By Anna Hellman

 The goal of ventilation is to provide fresh air to the horses in your barn. Proper ventilation must allow two things; air exchange and air distribution. The air exchange allows for fresh air to enter the barn while stale air also has the ability to escape. Fresh air must be able to reach all the stalls within the barn as well. It is much more natural for horses to be in a slightly colder but airy barn, compared to a cooped-up, airtight facility. Lacking proper ventilation will lead to a variety of preventable equine health issues. In addition, ventilation is a year-round requirement. It is not something that is necessary only in the summer or winter.2015-10-08 11.47.37

A stabled horse requires 1,600 square feet of air. Providing proper ventilation to the stabled horse can present challenges depending on the season of year. While ventilation challenges exist year-round, the challenges listed below seem to be more difficult to address during these specific seasons.

• Removing heat.
Proper ventilation allows the stale, hot air to exit the barn while bringing in cooler, fresh air. This is crucial during hot temperatures when your horses are already at risk for overheating.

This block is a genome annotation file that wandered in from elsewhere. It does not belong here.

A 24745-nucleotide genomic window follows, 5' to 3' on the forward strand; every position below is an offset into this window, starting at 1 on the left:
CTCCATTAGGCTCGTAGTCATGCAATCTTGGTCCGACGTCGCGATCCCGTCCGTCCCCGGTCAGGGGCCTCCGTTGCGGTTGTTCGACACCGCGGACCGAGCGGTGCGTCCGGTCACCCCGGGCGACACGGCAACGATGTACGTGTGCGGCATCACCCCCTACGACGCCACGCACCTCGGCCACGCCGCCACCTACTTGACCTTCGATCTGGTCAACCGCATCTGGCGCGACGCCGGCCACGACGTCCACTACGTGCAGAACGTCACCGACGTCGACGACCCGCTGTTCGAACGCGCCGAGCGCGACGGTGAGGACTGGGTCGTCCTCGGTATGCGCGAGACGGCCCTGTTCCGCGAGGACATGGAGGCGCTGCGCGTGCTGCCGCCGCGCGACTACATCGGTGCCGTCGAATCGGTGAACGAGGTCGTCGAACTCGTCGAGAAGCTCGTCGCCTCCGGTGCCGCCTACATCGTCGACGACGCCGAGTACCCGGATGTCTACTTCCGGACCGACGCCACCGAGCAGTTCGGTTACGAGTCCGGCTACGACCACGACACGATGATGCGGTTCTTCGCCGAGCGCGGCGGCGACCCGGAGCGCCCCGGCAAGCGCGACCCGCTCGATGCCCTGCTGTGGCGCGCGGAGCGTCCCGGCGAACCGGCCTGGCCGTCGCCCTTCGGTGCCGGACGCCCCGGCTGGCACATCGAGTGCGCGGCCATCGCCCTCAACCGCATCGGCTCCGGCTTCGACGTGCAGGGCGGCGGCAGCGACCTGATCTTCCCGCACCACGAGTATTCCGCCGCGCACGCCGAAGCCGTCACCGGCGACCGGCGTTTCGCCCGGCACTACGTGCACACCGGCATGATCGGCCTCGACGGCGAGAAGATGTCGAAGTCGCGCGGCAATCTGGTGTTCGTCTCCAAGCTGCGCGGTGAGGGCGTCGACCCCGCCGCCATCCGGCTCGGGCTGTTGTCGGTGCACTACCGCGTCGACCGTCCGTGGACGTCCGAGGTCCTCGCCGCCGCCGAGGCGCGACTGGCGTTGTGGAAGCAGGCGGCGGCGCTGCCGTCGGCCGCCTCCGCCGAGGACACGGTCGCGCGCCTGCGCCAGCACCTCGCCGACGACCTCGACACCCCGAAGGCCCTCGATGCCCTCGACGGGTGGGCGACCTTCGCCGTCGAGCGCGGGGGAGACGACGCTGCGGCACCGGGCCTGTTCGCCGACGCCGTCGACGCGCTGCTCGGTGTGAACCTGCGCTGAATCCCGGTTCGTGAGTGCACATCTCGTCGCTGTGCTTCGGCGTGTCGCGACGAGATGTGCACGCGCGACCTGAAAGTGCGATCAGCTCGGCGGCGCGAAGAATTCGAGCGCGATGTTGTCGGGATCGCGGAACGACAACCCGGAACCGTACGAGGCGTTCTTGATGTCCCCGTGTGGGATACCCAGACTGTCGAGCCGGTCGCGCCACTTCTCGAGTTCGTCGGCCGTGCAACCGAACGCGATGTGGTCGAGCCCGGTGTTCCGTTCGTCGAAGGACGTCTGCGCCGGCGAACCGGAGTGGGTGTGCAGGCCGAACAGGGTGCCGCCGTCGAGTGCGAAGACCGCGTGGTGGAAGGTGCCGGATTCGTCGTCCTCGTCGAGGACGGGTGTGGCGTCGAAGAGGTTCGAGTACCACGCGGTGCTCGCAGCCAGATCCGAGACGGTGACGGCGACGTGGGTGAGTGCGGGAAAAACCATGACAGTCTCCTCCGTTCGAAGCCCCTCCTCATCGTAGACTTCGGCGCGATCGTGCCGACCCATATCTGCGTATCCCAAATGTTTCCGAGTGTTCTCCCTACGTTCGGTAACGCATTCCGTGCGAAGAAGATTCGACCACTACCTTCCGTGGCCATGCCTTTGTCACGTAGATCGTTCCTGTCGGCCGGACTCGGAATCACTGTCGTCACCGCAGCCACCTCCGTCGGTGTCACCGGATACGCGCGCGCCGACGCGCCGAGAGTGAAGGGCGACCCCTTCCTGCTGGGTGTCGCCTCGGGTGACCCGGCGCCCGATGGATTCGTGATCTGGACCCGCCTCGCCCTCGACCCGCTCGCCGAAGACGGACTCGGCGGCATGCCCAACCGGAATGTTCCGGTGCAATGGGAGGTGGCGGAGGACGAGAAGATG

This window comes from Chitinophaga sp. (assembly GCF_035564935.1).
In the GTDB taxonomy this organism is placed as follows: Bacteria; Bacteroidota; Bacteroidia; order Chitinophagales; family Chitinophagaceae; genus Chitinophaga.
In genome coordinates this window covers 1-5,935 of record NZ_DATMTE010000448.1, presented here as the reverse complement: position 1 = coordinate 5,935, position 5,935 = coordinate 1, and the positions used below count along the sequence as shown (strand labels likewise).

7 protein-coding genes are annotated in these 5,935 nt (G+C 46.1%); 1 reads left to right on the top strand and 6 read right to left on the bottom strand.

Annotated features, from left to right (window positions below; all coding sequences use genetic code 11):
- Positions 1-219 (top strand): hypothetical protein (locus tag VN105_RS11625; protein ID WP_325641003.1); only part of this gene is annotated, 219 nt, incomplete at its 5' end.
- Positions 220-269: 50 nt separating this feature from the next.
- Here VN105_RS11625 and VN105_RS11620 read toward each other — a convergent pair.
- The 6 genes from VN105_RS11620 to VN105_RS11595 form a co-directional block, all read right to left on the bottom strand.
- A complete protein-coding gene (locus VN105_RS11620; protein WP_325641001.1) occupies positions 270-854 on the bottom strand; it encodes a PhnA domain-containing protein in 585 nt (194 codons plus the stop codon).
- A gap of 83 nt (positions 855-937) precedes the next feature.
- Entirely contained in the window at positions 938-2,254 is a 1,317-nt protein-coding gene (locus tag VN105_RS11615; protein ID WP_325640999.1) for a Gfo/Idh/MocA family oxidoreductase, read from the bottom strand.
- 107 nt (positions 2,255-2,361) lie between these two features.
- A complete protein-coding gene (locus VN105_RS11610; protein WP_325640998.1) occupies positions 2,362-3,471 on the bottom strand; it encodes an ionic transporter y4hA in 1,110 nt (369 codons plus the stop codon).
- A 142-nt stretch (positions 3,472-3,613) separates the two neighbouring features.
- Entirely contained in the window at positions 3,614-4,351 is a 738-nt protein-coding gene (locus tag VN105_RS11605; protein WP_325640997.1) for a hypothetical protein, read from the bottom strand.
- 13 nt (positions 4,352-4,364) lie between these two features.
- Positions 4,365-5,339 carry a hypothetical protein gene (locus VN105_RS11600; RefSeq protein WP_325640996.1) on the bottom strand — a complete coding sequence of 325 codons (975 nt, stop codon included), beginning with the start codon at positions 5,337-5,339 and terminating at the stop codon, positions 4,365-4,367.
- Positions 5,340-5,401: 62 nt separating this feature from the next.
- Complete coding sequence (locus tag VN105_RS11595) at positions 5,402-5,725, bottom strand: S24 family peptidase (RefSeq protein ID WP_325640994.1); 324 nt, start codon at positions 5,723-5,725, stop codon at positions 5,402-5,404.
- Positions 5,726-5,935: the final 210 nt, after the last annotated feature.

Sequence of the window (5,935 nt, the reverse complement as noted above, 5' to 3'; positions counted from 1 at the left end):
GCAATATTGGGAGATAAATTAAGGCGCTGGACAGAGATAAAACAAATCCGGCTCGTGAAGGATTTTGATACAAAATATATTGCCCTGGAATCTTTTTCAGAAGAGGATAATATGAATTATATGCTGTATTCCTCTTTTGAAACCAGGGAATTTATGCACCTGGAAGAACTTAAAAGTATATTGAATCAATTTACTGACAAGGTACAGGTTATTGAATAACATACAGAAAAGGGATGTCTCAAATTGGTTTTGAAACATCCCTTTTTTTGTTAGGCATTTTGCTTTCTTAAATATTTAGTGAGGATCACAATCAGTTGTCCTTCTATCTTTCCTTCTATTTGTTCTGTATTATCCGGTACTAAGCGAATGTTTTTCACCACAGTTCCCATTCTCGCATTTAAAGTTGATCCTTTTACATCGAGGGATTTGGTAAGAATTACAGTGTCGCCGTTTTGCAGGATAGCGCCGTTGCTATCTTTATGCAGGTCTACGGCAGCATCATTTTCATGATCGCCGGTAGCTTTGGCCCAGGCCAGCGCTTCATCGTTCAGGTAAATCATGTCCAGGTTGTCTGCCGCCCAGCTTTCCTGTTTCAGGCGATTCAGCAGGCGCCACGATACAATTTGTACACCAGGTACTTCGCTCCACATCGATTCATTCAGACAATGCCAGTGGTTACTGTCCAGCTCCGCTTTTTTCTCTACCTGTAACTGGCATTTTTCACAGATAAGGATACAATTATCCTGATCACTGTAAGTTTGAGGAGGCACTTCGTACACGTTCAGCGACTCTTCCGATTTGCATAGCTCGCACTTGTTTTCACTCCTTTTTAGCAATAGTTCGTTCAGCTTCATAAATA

• Removing moisture.
By breathing, the average horse gives off about 2 gallons of moisture daily. In the winter when barns are typically closed, removing moisture is a necessity. High moisture levels are can harmful to your horses. Excess moisture allows fungus and bacteria to easily flourish. Additionally, moisture can aggravate arthritis.
• Removing dust.
Dust must be removed to prevent respiratory issues like heaves. Dust is a larger issue in barns that have their stalls circulated around an indoor arena.
• Driving out ammonia.
Ammonia is infamous for having excessively negative impacts. Ammonia must be driven out of barns since it can harm a horse’s eyes and respiratory system.
• Removing odors and airborne pathogens
Through removing odors and airborne pathogens, you can create a healthier living environment for your horse. In addition, it also creates a better working condition for yourself and your employees.
We have established the reasons that good ventilation is necessary. In the next blog, we will look into the ways to create better ventilation in your barn through the use of natural and mechanical ventilation systems.
Cited Sources
Harris, Susan E., and The United States Pony Club, Inc. The United States Pony Clubs Manual of Horsemanship: Advanced Horsemanship HB-A Levels. 2nd ed. Danvers: John Wiley & Sons, 2014. Print.

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